Uncomfortable Networking

When I started my job search I knew I wouldn’t have to waste time networking.

I was too busy looking for a job to spend time networking.  I didn’t want to take hours each week in the car, spending money to going to events, and schmoozing with people who really had nothing to offer me.

One day I broke down and thought I’d give it a try, but I did it on my own terms.  I really was uncomfortable putting myself out there in front of people, not sure how to network.  And of course, since it was on my own terms, I didn’t get much value out of it (and I guarantee I didn’t give any value to anyone).

My terms included:

  • going to the meeting late… heaven forbid I got there early enough to have to talk to people,
  • leaving the meeting as soon as the speaker was done… again, no need to talk to people!

Reading Never Eat Alone and Thom Singer’s Some Assembly Required helped change my thoughts about networking… I got excited about those meetings, and changed the way I thought about the attendees.  I started going earlier and stayed until almost everyone was gone.  I started asking for lunches from individuals, and following up in email and on the phone.

Everything changed.  Even, and especially, the results.

At lunch a few days ago I was talking with a local entrepreneur and I had a thought – sometimes you have to be uncomfortable in your networking.

If you look at me now, especially if you don’t want to network, you might think that I’m a networking fool… a crazy networker who does nothing else, and thoroughly enjoys networking.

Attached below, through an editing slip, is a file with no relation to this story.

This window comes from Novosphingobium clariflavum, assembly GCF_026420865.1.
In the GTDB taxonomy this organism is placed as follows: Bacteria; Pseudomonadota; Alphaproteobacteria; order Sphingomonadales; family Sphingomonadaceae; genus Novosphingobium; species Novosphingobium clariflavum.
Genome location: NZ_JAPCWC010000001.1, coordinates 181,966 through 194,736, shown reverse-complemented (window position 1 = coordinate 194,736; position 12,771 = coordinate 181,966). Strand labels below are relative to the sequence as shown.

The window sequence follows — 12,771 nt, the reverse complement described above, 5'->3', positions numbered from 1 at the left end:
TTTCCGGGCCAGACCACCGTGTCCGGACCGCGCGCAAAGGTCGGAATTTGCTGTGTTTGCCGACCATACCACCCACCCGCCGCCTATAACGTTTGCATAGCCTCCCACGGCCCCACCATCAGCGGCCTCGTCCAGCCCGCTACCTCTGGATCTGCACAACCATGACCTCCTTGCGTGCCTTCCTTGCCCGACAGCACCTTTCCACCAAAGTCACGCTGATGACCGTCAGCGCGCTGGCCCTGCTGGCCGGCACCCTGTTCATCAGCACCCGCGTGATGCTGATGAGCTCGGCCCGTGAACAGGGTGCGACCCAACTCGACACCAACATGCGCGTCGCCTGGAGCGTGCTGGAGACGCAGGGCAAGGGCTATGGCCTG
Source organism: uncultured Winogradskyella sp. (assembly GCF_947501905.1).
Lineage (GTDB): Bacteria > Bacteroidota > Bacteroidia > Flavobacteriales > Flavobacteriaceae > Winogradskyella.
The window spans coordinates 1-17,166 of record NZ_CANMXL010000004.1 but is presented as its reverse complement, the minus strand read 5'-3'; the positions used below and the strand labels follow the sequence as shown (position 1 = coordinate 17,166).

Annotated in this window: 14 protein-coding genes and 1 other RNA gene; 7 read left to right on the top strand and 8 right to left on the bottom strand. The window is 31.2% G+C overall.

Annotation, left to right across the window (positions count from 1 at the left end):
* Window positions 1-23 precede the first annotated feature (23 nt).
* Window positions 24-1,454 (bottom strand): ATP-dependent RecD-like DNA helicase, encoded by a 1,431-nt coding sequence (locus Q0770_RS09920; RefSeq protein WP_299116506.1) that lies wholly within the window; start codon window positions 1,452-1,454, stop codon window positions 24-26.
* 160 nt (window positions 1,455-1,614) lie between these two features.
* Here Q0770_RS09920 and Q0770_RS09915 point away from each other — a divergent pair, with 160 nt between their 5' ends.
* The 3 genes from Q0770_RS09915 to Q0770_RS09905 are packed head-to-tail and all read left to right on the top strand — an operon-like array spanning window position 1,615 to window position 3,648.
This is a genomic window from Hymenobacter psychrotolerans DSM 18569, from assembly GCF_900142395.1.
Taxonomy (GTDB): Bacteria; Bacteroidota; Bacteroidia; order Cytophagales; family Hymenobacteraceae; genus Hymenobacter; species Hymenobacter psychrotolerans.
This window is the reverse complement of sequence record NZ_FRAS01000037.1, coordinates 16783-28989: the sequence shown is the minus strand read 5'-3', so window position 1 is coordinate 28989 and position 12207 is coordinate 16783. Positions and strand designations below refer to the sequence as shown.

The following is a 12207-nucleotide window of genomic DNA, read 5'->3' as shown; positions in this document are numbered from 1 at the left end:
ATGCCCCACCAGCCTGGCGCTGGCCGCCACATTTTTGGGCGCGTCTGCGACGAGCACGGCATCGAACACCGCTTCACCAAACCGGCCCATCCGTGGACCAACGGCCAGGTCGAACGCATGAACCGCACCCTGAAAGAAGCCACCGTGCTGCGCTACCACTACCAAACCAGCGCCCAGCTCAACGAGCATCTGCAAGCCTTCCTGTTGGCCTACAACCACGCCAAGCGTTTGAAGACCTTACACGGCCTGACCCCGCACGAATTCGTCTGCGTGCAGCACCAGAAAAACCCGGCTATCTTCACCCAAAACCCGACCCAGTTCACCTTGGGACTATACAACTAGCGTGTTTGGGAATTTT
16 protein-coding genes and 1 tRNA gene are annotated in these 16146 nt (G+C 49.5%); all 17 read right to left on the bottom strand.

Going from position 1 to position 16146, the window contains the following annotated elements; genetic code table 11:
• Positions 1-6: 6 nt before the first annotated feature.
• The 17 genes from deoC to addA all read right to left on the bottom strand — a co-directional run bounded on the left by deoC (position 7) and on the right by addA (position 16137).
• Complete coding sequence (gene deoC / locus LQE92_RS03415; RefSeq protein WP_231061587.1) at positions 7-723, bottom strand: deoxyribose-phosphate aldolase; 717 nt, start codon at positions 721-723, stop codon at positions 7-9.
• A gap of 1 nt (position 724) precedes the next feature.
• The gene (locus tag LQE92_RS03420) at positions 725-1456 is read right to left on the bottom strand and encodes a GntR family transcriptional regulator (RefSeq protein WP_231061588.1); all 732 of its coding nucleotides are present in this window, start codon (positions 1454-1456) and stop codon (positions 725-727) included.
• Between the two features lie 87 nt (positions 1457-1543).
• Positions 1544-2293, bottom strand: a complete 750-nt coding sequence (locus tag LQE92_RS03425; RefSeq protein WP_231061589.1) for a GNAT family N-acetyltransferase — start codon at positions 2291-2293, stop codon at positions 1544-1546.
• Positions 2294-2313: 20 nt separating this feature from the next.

The truth is, many times I am uncomfortable.

I am not saying we have to be in ethically or morally uncomfortable situations, but many times we are sitting in the network meeting, or in the parking lot before the meeting, or right by our phone before we make *that* call, and we are uncomfortable.  Queasy.  Scared.

I’m going to guess that everyone, even Mr. Networker himself Thom Singer, who has written multiple books on networking, gets uncomfortable sometimes.

But let me encourage you to go through with it – don’t let the discomfort be a show-stopper for you.

Go into that meeting, open your mouth, meet people, and grow your network!  Uncomfortable is OKAY.

7 thoughts on “Uncomfortable Networking”

  1. I agree that one should go beyond his/her comfort zone to network with others. However, one thing I learned from my own experience (and confirmed by academic research) is that the best network is done via shared activities — i.e. you participate in some activities that you’ve a genuine interest, and form bonding with other participants.

    For example, let’s say you love to play squash and joined a local squash club. The chance is that you’ll make a few friends quickly, and some of them might be helpful to your career in addition to be your squash partner.

  2. I concur with this. I have made a serious effort to go to every monthly meeting of my professional group since January and have found that I am recognizing people and people are recognizing me. I am open to any “out of the box” or uncomfortable ideas. I’m also checking for other places to meet up with people.

    As they say, “nothing ventured, nothing gained.”

  3. Jason, that’s a great point – so many people feel uncomfortable, queasy, nervous, etc., in situations that will put them in the spotlight or in “forced” interactions with people they don’t know. “Suck it up and just do it” is not always palatable advice, but sometimes we have to speak sternly to ourselves! And always – like most things that we dread – it turns out to be MUCH less painful than we anticipate. Thanks for sharing your own experiences and how “making” yourself do something you were uncomfortable with turned out to be so beneficial.

  4. Hi, Jason,

    Thank you for sharing your experience of networking and how you overcame both your reluctance and lack of “know how.” Tonight, I am going to share your post with my Savvy Job Search class I teach at my church! It will be a good discussion starter about how to address ways to ease into networking, shift your mindset, be responsible for learning how to network professionally…and get out there and do it.


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